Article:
Delivering on the post-pandemic promise

A story is vital, but it is not the outcome. As leaders face a new wave of challenges in the wake of Covid-19, realistic delivery will be vital.


Leaders must deliver on what they promise. As the globe begins to emerge from the Covid-19 pandemic, leadership will face challenges every bit as significant as those dealt with during 2020 to 2021. Business technology leaders, as with all leaders at all levels, will now be tasked with delivering on the prospects of a post-pandemic enterprise and society.

The 2021 Gartner CEO Survey: The Year of Rebuilding, finds that CEOs expect technology to be at the centre of a return to economic viability. This is wonderful news and well deserved, but not without its risks. All levels of leadership, in recent years, have been prone to offering up dreams of the future. Now is the time to be realistic. Leadership's history is littered with tales of promised bridges to glory, infrastructural developments to rival the island of the Tracy family in popular children's cartoon The Thunderbirds or unsinkable ships. If all you can offer is a bus stop, then be realistic and offer a bus stop, not a bridge to rival the Millau Viaduct.

As a result, it will be important for leaders to right-size the promises they offer. We all want to be part of a colossal success that transforms a vertical market, community or completely innovates the way our organisations operate - that is human nature - a frail and fickle beast as we have all seen since early 2020. But the recovery, like the sensibilities of our valued staff and customers, is weakened by the pandemic. The correct size of change and delivery for your organisation and market will be far more successful. If the business needs a raft to stay afloat as the world economy recalibrates, then don't promise a Blue Ribbon winning ocean liner that will not only succeed but break records. In order to choose the right size of change and delivery, leaders will need to be clear about what they control. The pandemic has demonstrated the extent of globalisation, with sectors such as automotive hit by chip fabrication delays being just one example. These challenges will continue; climate change, which is set to be a bigger challenge to leadership, markets and society than the pandemic, will increasingly disrupt supply chains, transport routes, people's lives and the stability of routines.

CIOs and CTOs are at the centre of the control and globalisation debate. Competition for skills is at an all-time high, and those business technology leaders that don't take the opportunity to control and improve the purpose of their organisation and its contribution to the development of a talent pool will lose out. Selecting the right partners, empowering and developing the skills of your workforce and local community will become increasingly important, because demand is already outstripping supply.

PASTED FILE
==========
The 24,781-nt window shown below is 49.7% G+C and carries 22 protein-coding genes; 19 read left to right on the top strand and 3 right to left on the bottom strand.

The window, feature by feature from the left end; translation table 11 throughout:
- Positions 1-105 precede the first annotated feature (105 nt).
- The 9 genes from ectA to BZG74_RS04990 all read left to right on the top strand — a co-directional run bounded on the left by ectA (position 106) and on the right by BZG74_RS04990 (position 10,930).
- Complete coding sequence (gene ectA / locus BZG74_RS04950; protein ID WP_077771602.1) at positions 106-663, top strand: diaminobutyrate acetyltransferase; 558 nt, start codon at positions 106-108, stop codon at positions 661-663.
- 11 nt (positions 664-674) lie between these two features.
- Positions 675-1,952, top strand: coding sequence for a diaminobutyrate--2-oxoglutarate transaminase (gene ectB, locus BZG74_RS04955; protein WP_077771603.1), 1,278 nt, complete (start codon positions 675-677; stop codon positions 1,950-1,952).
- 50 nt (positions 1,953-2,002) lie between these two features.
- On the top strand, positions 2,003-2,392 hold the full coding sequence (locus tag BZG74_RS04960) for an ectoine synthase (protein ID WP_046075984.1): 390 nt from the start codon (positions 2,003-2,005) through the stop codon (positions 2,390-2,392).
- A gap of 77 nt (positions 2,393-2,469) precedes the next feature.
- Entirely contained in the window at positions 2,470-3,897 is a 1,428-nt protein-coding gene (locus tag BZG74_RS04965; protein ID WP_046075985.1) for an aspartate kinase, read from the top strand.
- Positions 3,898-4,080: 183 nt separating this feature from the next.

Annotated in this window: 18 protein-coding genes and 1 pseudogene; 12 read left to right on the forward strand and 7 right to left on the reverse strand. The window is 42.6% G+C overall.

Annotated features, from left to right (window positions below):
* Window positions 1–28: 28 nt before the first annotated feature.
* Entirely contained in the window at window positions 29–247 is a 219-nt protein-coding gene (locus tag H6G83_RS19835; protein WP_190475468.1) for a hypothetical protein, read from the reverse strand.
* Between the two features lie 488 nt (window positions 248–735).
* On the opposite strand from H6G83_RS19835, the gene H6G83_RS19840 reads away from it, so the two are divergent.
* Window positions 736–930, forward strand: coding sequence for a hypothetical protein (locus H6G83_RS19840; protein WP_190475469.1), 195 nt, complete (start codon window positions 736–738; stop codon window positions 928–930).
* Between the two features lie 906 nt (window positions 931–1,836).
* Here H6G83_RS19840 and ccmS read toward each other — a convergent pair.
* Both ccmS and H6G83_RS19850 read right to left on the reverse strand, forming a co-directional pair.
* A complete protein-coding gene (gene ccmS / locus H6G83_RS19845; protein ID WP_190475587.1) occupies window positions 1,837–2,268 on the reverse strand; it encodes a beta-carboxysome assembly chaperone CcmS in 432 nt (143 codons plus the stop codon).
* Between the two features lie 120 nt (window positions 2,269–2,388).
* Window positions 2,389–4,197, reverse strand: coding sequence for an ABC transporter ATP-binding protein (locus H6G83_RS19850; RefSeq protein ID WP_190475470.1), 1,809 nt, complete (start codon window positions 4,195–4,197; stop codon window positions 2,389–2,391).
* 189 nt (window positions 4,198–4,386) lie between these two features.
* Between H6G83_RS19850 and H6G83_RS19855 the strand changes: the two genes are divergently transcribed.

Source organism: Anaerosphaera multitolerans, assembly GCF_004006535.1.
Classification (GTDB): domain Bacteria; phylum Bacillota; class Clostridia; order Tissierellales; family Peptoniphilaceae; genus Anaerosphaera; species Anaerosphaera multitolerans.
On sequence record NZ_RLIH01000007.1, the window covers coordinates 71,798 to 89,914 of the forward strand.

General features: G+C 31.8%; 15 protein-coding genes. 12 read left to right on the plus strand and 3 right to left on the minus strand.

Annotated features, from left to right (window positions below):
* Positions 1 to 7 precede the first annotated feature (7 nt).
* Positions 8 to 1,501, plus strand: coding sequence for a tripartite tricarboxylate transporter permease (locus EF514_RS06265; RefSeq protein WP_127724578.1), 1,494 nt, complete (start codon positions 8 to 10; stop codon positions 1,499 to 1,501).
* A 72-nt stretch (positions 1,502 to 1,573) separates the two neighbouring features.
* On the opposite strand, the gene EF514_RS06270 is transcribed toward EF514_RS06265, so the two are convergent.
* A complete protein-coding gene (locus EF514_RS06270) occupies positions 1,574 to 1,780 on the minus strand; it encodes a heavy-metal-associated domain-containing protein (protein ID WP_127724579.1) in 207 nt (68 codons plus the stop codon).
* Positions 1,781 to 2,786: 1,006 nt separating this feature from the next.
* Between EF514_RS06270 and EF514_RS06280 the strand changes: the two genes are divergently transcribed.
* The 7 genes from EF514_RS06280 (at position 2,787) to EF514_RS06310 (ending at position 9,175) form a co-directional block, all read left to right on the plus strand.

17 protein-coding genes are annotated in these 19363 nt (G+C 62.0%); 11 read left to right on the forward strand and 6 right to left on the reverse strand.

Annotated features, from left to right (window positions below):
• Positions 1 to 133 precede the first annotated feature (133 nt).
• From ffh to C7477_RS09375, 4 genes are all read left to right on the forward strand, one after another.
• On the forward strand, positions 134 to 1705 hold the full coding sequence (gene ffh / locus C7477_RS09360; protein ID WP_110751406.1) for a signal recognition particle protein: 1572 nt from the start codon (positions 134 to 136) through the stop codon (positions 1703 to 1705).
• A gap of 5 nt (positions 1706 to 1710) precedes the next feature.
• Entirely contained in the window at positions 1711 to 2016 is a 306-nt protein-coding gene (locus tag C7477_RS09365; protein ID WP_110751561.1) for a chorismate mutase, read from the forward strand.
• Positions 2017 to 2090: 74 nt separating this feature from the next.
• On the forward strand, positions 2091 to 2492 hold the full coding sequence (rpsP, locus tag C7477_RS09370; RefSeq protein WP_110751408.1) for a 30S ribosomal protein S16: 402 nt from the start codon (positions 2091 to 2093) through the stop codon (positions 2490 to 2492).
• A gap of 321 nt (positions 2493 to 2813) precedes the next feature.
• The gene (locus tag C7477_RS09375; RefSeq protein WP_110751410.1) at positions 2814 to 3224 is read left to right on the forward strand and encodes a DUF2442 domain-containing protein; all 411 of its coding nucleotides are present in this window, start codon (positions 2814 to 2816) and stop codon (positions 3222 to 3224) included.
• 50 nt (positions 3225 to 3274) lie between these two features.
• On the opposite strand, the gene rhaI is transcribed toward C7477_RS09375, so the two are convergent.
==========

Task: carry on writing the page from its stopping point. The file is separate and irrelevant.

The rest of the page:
Pressure for talent, chips or just flexibility will mean that leadership will have to become increasingly community focused. Building communities and espousing the value of the ecosystem that your team and organisation is part of will be vital if vows are to be upheld. Many lessons can be drawn from the good work already done (though much more to do) in diversity and inclusion. Difference within a community is to be celebrated and harnessed, and whereas some like to over value doing things differently, unique ways to deliver a shared vision and outcome is far more likely to deliver success.

With CEOs believing technology is part of the solution to taking back control of their organisational destiny, those same CEOs are looking at a balance sheet that needs some serious levelling up. As a result, IT budgets will not be profligate. Leaders will therefore need to be extra vigilant in getting the details absolutely correct, and budget calculations have to be realistic. In addition, failures to get the devil of the detail right will be exploited by suppliers, rivals, partners and fellow peers. None of us can complain if we are at fault; those that follow the detail to the letter have the same leadership challenges as we face in our organisations.

As was seen in the pandemic, the CIO and CTO community is well versed in completion and delivering on its promise - especially in a tight spot. But the turbulence of the pandemic will live with all of us for some time to come. Therefore leaders must continue to focus on defining what they are promising, deliver on that promise and communicate clearly what has been achieved. This next chapter will be one of the hardest for leaders. Those that keep making new promises and never or under deliver will put those they lead at great risk. But those that deliver, honestly, on the promises they have made will reap the reward.